Tylenol is taken commonly throughout America as a pain reliever and to reduce fever and allergies. It is used as an antipyretic and analgesic to relieve symptoms and signs of cough, cold, and flu.
History of Tylenol
Tylenol is a commonly used painkiller that is known to millions of Americans. Owing to the gastroenteric side effects of aspirin, many people have switched over to preferring Tylenol as a safe over–the-counter medication to alleviate pain. Tylenol, manufactured by Johnson & Johnson, contains the drug called acetaminophen.
However, Tylenol has been recalled multiple times by Johnson & Johnson due to the various side effects that have been reported, and also because it is not safe to be used as a painkiller owing to liver problems and liver damage that can be caused. In 2010, Tylenol was recalled after receiving complaints from consumers regarding a musty smell in the packets. Around the same time, the FDA ordered recall of another batch of Tylenol capsules after noticing thick dust and grime on the covering. Tylenol is considered less safe due to these recalls.
Signs and Symptoms of Tylenol Overdose
Seven and a half to 10 grams of acetaminophen is sufficient to cause Tylenol overdose in adults. Acetaminophen overdose can be caused either due to very high dosage or due to repeated intake of Tylenol as a painkiller. Studies published in the proceedings of the National Academy of Sciences state that acetaminophen overdose leads to liver problems and severe liver damage, ultimately leading to liver failure. The New York Times also stated that Tylenol overdose is the most common cause of recurring liver problems and liver failure due to damage from drug administration in the U.S. Other signs of Tylenol toxicity include sweating, loss of appetite, rash, itching, swelling, hoarseness, and difficulty in breathing and swallowing.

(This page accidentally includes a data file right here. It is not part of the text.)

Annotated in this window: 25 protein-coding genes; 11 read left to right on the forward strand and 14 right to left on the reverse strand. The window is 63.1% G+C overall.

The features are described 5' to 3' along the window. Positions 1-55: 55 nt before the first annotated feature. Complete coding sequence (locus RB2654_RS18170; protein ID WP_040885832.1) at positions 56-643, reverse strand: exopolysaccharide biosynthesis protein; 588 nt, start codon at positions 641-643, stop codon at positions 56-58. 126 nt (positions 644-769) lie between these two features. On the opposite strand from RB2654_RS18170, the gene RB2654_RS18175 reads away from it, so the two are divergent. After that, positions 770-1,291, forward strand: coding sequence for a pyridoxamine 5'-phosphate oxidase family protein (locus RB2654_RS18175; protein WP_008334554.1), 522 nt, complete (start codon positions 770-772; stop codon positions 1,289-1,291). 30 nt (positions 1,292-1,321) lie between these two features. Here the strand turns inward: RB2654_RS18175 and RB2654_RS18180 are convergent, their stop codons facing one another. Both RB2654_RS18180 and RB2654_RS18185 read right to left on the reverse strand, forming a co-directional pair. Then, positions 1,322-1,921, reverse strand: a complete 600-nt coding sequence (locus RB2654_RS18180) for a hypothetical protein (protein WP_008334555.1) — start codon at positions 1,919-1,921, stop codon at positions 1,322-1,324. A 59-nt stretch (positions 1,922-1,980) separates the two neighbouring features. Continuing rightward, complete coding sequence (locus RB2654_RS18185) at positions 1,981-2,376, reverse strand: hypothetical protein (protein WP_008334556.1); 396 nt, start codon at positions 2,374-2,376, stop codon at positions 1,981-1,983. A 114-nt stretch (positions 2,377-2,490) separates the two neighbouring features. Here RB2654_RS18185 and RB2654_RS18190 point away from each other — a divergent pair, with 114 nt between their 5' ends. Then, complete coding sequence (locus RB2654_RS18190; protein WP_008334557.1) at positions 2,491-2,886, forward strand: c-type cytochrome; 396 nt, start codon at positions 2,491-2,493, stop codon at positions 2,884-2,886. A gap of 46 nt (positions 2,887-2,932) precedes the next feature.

Phases of Tylenol Toxicity
There are four stages of acetaminophen toxicity. When Tylenol is taken in greater quantities, it causes liver problems and subsequent liver damage in quick progression within three to four days. There are many signs and symptoms to note to be safe while taking Tylenol as a pain killer.
Within half a day to 24 hours of having taken Tylenol, patients may report following signs and symptoms: anorexia, nausea, vomiting, malaise, fatigue, and pallor (signs of pale and reduced skin color).
Within 18 to 72 hours of Tylenol intake, additional symptoms that may be seen include tachycardia, abdominal pain, right upper quadrant tenderness, and hypotenstion.
Within three to four days of taking Tylenol continuously, patients may continue to have the above symptoms and also develop the following that are indicators of severe liver damage.
Hepatic necrosis and dysfunction is one of the major liver problems. It leads to the death of liver cells, and their dysfunction is due to damage caused to the liver, which is extensive and can eventually lead to liver failure. This makes Tylenol unsafe for prolonged use.
Jaundice is one of the most common liver problems that arises when the liver metabolism is disturbed.
Hypoglycemia or reduced sugar levels in the blood may occur, and this can cause liver problems and other crippling conditions when not treated immediately. Tylenol may not be a safe drug to be used if these signs are noticed.
Tylenol is not safe to be used as a day-to-day drug to reduce symptoms of pain. Coagulopathy reduces the ability of blood to clot, which is an important mechanism for the safety and survival of humans. If the blood-clotting mechanism is impaired due to Tylenol, coagulopathy can lead to other severe problems in due course at the time of injury.
Hepatic encephalopathy is a complication that arises due to liver problems. Acute renal failure may also occur in certain cases due to Tylenol overdose, and this has made Tylenol unsafe for regular use.
This lasts up to three weeks after having ingested Tylenol. During this phase, liver problems and organ failure, if any, is reverted. Any signs and symptoms of Tylenol overdose are cured or the patient dies due to liver problems, irrecoverable liver damage and ultimately liver failure. It may take up to three months for the patient to recover completely from Tylenol dosage side effects.
How to Overcome Tylenol Toxicity
To ensure you are safe from liver problems and liver damage due to Tylenol toxicity, it is best that you consult your doctor and switch over to a safer alternative painkiller. If you notice the signs and symptoms of Tylenol overdose, be sure to contact your physician immediately.
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